Once I refilled my water, with enough for tonight and tomorrow, I continued down the Rim Trail to Grouse Camp. Crater Lake National Park only has a few approved campsites, and I planned to use two of them.

I tossed down my tent, and met a girl named Linnea, who is on her very first section. As soon as we said hello, she asked me for my top five tips for new backpackers. It was a great conversation starter.

The smoke was getting thicker, as the day wound to a close. But as always, it makes for a great sunset.

NBXEE0371

Tomorrow, the lake!

Not Everything Is as It Seems

When I returned from my 2017 PCT section hike, I was in tears, and not the happy kind.

I completed one hundred miles, which was far short of my desired goal. Saying “one hundred miles” makes it sound huge. And it is, if you don’t hike like this. But for me, it felt like a defeat, even though it was clearly a victory. I had been ill from September through April…just a few months before I had planned to hit the trail again. Chronic fatigue syndrome bit me in the ass, and it wasn’t going away.

I wrote my blog from this space of victory and defeat. I couldn’t really dig into the story. It hurt too much, and besides, I didn’t want my family to worry.

I’m now two months removed from my hike, and I’m starting to gain perspective. I also know that other hikers have faced their own demons, and it is for these reasons that I wrote this.


August 8, 2017

After a handful of miles, I came to a water cache on a forest road. Water was so critical to me. Without enough hydration and electrolytes, I would be in serious trouble. My heart would start pounding. I would get dizzy. I wouldn’t be able to see straight. I certainly wouldn’t be able to walk much. This was my biggest problem…how to balance the need for far more water than normal, with the inability to carry excess water.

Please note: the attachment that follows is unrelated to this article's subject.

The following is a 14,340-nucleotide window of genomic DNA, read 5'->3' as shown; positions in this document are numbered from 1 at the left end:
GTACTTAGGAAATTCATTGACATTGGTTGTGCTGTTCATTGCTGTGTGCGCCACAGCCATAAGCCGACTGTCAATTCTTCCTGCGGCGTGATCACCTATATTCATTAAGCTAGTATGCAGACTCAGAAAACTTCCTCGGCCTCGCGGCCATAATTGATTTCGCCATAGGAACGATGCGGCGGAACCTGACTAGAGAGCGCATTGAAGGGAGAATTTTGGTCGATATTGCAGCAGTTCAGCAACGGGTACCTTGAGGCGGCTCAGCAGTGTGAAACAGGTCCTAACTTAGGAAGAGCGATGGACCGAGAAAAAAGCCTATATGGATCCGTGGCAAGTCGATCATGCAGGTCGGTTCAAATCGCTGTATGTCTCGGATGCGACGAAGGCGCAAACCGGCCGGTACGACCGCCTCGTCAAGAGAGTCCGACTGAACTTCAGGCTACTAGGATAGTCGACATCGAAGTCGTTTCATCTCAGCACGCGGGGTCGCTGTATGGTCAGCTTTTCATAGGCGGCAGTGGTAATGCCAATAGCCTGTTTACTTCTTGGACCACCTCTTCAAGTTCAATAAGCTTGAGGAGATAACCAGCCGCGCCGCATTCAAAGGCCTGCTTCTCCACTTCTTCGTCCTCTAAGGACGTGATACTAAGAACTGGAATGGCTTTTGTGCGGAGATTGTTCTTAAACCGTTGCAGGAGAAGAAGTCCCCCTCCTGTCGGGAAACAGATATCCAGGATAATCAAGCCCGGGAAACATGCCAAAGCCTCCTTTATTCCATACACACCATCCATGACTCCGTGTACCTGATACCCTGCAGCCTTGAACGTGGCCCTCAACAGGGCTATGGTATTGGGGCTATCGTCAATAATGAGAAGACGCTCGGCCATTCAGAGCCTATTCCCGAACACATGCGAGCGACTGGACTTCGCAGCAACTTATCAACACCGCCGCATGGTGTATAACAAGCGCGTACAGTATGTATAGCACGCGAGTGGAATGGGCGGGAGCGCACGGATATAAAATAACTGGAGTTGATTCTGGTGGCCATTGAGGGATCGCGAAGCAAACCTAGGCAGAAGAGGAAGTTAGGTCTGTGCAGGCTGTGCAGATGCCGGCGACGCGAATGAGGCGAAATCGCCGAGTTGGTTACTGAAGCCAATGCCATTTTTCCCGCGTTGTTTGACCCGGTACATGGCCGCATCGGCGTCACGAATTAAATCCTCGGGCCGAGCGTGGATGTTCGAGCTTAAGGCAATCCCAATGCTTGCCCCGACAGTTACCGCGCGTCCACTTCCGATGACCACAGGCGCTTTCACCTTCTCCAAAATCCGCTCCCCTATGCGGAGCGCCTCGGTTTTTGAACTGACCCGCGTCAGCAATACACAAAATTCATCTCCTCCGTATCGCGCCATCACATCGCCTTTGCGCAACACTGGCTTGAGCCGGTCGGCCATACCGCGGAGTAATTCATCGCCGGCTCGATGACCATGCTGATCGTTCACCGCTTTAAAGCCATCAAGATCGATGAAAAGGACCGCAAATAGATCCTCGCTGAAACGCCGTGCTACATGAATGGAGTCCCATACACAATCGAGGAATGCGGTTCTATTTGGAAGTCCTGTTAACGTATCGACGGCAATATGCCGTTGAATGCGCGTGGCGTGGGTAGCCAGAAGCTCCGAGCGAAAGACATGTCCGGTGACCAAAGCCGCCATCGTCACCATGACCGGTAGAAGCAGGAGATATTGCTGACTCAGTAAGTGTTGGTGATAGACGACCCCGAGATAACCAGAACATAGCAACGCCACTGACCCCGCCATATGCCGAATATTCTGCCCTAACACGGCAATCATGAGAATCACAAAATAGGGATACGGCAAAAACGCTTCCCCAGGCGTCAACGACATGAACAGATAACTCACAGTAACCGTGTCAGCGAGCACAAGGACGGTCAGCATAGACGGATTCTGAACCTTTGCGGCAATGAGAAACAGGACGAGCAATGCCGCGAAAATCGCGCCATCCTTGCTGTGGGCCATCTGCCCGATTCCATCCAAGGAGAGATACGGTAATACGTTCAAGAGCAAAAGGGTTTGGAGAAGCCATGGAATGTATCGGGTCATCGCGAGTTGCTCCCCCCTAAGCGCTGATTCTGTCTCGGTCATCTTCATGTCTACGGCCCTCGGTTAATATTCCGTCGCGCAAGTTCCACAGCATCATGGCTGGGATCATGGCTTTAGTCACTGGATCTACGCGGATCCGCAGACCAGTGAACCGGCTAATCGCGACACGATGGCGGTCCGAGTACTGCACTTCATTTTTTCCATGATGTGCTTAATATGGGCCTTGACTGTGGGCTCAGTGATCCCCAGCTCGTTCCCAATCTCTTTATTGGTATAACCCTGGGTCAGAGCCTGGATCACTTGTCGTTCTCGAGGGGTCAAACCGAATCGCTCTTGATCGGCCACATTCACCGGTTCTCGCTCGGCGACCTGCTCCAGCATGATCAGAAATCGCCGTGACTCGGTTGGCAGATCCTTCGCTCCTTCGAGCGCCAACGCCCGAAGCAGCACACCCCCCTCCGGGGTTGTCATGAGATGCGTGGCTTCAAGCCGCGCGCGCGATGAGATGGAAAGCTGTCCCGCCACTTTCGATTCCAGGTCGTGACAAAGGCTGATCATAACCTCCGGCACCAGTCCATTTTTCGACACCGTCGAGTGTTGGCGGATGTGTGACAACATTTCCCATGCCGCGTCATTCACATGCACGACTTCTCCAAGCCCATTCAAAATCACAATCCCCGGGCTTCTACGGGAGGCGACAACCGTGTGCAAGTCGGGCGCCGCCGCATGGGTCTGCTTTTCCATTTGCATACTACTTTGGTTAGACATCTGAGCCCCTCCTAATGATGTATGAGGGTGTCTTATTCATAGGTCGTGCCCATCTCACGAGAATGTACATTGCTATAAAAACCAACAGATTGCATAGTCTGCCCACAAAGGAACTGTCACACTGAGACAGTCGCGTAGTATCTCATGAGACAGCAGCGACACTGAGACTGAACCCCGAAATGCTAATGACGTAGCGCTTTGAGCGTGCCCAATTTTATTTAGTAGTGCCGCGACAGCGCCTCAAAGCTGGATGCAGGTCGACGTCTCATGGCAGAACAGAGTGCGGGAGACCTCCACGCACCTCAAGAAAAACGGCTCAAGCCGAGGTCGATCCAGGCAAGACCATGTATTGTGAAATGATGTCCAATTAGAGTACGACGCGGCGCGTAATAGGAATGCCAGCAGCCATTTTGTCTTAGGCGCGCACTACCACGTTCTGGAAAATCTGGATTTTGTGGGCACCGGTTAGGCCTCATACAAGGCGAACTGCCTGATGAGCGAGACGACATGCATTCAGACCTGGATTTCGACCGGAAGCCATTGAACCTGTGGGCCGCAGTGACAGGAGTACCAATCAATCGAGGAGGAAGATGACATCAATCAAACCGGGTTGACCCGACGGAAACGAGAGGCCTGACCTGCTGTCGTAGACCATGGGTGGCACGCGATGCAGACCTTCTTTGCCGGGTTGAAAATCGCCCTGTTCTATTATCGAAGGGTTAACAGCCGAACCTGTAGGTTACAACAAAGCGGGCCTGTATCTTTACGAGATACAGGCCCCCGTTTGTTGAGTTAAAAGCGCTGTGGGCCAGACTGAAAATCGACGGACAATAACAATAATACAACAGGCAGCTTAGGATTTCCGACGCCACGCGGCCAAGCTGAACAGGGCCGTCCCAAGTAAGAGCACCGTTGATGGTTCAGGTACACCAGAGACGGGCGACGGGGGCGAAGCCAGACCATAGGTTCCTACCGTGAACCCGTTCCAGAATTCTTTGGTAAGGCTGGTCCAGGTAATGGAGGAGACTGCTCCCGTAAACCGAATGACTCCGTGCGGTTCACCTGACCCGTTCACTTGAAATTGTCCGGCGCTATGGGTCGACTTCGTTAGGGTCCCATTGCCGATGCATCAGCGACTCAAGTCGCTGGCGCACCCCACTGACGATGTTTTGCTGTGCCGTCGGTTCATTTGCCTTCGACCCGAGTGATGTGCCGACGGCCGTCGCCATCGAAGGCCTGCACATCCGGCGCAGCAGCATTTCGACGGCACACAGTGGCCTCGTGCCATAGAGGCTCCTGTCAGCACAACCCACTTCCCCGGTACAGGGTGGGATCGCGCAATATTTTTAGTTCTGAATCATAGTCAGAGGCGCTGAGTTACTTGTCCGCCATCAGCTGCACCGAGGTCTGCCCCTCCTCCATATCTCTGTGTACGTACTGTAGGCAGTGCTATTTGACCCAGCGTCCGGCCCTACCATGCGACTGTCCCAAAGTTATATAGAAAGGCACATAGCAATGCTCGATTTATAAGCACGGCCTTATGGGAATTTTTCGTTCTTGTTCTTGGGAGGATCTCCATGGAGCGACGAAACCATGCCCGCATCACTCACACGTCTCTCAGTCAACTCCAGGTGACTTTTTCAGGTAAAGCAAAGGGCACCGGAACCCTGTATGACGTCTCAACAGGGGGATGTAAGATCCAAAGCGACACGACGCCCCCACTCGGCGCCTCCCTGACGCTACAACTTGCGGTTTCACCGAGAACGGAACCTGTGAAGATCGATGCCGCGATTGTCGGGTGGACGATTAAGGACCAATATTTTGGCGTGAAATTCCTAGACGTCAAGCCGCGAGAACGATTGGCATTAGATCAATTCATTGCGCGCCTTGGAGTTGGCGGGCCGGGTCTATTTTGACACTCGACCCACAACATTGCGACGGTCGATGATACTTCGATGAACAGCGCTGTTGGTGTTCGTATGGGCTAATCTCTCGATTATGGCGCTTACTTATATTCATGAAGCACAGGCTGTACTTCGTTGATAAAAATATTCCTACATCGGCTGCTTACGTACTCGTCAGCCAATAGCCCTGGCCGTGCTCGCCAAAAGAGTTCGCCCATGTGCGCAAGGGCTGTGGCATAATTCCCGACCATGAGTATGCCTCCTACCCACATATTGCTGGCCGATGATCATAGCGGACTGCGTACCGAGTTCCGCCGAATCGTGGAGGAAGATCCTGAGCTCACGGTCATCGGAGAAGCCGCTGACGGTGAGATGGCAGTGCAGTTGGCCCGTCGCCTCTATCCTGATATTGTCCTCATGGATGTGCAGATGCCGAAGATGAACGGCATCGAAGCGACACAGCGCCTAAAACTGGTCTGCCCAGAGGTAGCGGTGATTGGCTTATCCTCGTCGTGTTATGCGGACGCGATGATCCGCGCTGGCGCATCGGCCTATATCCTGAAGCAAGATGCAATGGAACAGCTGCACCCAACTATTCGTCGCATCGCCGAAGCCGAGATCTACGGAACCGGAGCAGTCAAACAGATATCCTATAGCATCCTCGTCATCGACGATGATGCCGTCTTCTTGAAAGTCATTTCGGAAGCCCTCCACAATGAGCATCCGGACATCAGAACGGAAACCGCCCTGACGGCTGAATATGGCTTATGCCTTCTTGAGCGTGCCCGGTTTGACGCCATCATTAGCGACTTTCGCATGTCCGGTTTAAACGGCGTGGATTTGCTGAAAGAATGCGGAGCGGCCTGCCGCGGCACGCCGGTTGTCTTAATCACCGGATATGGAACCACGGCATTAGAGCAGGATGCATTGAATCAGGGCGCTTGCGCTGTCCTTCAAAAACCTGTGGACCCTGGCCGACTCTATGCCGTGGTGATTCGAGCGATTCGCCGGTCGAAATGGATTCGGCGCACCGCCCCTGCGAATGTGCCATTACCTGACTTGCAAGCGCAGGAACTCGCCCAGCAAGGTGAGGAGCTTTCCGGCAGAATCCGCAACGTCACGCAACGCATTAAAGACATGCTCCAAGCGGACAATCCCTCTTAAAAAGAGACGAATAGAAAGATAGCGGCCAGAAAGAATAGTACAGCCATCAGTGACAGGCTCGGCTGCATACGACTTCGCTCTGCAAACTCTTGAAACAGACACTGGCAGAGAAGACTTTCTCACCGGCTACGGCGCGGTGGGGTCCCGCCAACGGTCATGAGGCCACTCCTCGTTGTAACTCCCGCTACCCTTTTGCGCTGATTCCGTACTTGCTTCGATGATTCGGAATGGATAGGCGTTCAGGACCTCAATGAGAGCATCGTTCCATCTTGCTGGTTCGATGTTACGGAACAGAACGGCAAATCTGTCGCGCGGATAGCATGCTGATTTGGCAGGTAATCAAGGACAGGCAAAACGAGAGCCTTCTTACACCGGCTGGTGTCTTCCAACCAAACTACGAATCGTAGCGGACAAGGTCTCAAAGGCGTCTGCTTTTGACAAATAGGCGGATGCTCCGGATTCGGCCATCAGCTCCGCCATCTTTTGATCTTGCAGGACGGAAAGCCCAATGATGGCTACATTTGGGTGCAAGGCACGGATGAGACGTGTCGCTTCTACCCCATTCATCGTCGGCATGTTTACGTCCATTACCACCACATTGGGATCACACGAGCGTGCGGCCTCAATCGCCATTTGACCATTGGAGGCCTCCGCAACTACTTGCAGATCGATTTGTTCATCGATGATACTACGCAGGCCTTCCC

The cache was huge, and there was magic. I was very grateful for both…a chance to rest and snack, and fill up with the water that I needed. If the cache had been empty, I would have needed to hitch a ride to town. That had been weighing on me.

The next water source was 15 miles south, and 2000 feet of elevation gain. This isn’t a huge deal, and it certainly would have been fine the previous year. But now it was clear I couldn’t do that in one afternoon, so I needed to load up with water for a day and a half. That meant five liters, over six miles and 1100 feet, to the high point of the fifteen mile stretch, followed by nine miles of easier trail to the lake.

Mid-afternoon, I hoisted my pack. The weight had increased by more than 50%, heavier than the recommended pack weight by several pounds. This meant that I took a lot of the weight on my shoulders, which is really uncomfortable. I hurt in several different ways, and despite the snack, I was headed into despair.

I took a hit off of my inhaler, and headed up the hill, listening to my music. I focused on the rest step, and regulating my breathing. Step, straighten the knee, and breathe. Step, straighten, and breathe. Do this as long as possible. Stop and rest. Gulp some electrolytes. Repeat.

Every few stops, maybe every ten or fifteen minutes, my lizard brain screamed “GO DOWNHILL”. Retreating would have taken me down to the forest road cache, and would probably have netted me a ride to town. I fought to overcome the lizard brain, and pushed myself uphill. Step, straighten, and breathe.

Lizard brain was getting louder, when I met some northbound thru hikers. I have no clue what their words were, but it was all about encouragement. I could do this thing, they said.